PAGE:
University of Maine students and married couple John and Christine Carney were featured in a Bangor Daily News report about the three married couples who are finalists for the $1,000 grand prize of the Big Gig. The Big Gig is a series of business pitch events for entrepreneurs in Greater Bangor designed to bring together Bangor-Orono area innovators and entrepreneurs and offer networking opportunities. It was started by a partnership between UMaine, Old Town, Orono and Husson University and is supported by Blackstone Accelerates Growth. The Carneys will pitch their business Thick & Thin Designs, a company that specializes in laser-cut acrylic cupcake toppers, during the finale on April 8, at UMaine’s Foster Center for Student Innovation.
The Forecaster reported University of Maine President Paul Ferguson will be one of three judges of the final round of Gorham Savings Bank’s Launchpad competition April 10 in Portland. Five independent Maine businesses will pitch their products and services to the judges for a chance to win $30,000. The Bangor Daily News also carried the report.
Student research was displayed during the 5th annual Undergraduate Research and Academic Showcase on April 1.
The event, sponsored by UMaine’s Center for Undergraduate Research (CUGR), was open to any undergraduate at the university and featured presentations from 149 students in the form of 77 posters, 21 oral presentations or performances, and nine exhibits. Several presentations included multiple students.
Following are the winning presentations:
Nicole Curtis-Bray (electrical and computer engineering), “Remote Excitation of the Resonant Transverse Shear Mode in AT-cut quartz;” adviser: John Vetelino
Paige Martin (molecular and biomedical sciences), “Exosome-Mediated Drug Delivery for Treatment of Brain Cancer;” adviser: Carol Kim (first place)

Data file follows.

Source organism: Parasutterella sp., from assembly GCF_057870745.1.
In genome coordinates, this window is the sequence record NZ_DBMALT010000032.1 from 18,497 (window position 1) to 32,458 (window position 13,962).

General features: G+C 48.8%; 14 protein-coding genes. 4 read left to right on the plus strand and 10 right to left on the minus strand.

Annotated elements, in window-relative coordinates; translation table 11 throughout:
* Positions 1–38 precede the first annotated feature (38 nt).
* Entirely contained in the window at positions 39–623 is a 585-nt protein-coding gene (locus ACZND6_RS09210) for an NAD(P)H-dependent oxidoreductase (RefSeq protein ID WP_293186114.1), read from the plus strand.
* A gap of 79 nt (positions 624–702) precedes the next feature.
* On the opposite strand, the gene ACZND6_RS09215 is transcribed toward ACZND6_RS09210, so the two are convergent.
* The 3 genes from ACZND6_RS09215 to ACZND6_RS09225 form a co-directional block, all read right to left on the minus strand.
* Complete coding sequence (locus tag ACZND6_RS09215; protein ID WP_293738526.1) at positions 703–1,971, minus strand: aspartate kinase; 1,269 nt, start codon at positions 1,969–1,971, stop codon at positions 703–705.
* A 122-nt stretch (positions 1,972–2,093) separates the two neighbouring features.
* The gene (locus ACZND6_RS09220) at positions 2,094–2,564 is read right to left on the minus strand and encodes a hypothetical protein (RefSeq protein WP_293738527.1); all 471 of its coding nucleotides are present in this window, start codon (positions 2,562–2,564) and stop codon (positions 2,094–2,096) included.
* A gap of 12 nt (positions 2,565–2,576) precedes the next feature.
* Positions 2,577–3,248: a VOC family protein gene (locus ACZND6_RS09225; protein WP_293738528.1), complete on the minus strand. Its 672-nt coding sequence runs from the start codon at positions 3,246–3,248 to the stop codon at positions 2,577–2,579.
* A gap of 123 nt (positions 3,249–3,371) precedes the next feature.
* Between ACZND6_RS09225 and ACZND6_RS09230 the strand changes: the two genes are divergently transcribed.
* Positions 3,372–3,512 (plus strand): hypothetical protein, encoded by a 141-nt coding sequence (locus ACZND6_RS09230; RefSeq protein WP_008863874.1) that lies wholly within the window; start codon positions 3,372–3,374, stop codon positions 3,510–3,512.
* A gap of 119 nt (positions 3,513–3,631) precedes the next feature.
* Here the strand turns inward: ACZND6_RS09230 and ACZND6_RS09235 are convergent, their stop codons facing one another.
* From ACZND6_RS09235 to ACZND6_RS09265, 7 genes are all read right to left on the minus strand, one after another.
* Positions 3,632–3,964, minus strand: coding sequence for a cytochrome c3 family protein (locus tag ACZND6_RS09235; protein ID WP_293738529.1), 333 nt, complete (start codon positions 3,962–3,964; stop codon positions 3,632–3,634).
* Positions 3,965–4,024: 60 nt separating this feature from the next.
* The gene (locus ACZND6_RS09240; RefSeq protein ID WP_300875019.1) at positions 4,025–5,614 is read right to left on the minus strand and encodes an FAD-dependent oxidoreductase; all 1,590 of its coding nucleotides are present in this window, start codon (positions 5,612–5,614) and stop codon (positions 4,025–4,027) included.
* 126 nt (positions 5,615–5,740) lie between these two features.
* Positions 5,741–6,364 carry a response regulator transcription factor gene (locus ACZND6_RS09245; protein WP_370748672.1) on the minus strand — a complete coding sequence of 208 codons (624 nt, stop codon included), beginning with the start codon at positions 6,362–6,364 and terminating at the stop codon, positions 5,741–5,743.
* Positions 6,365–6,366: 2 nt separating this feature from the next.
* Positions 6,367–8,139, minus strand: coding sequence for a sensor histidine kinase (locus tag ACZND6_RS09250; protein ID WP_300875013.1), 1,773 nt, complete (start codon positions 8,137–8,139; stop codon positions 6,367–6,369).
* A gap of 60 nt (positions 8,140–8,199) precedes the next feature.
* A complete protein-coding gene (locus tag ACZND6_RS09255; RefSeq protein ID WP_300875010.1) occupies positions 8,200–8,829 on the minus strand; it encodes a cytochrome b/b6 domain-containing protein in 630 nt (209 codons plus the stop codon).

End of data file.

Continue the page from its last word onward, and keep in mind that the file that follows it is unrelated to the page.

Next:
Christine Gilbert (Honors), “Sustainability Inconvenient Discourse;” adviser: Mark Haggerty (second place)
Samuel Hatch and Emily Blackwood (anthropology), “Native American Plant Use: Pollen Analysis of Shell Middens;” adviser: Brian Robinson (first place)
Chi Truong (chemical and biological engineering), “Separation of Sodium Acetate from Maine hardwood extract via Electrodialysis;” adviser: Joseph Geneco (second place)
Elizabeth Chenevert, Rebekah Flanders, Lindsay Thornton and Sylvia Paradis-Reynolds (nursing), “Radon Detect To Protect;” adviser: Elizabeth Bicknell (third place)
Also announced at the showcase were the 10 winners of a $3,000 Summer Research and Creative Academic Achievements Fellowship:
Danielle Walczak (communication and journalism), “Fresh Light: Maine’s Young Small Diversified Farmers Growing Hope in Maine;” adviser: Margaret Nagle
Gwendolyn Beacham (molecular and biomedical sciences), “Towards Understanding Cluster E Phage Integration and Maintenance of Lysogeny;” adviser: Sally Molloy
Marissa Bovie (anthropology), “Landscape Evolution and Human Agency Along Croatia’s Adriatic Coast;” adviser: Greg Zaro
Tyler Roy (psychology), “Activated Microglia in a Mouse Model of Chemo-Brain;” adviser: Thane Fremouw
Julia Sell (physics), “Platinum-Zirconium Diboride (Pt-ZrB2) Multilayer Thin Film Structures for Sensor Applications in Harsh High;” adviser: Robert Lad
Torey Bowser (marine sciences), “Arsenic Exposure of Zebrafish (Danio rerio) Embryos and the Potential to Affect Adult Fish Behavior;” adviser: Rebecca Van Beneden
Katrina Harris (molecular and biomedical sciences), “Identification of Genome and Integration Morphology of Mycobacteriophages ChipMunk and EvilGenius;” adviser: Keith Hutchison
Amy Fish (food and agriculture), “Evaluation of Persistence Factors in C.pseudotuberculosis;” adviser: Anne Lichtenwalner
Taylor Merk-Wynne (mechanical engineering), “Micromechanical Modeling of Fiber Reinforced Composites;” adviser: Senthil Vel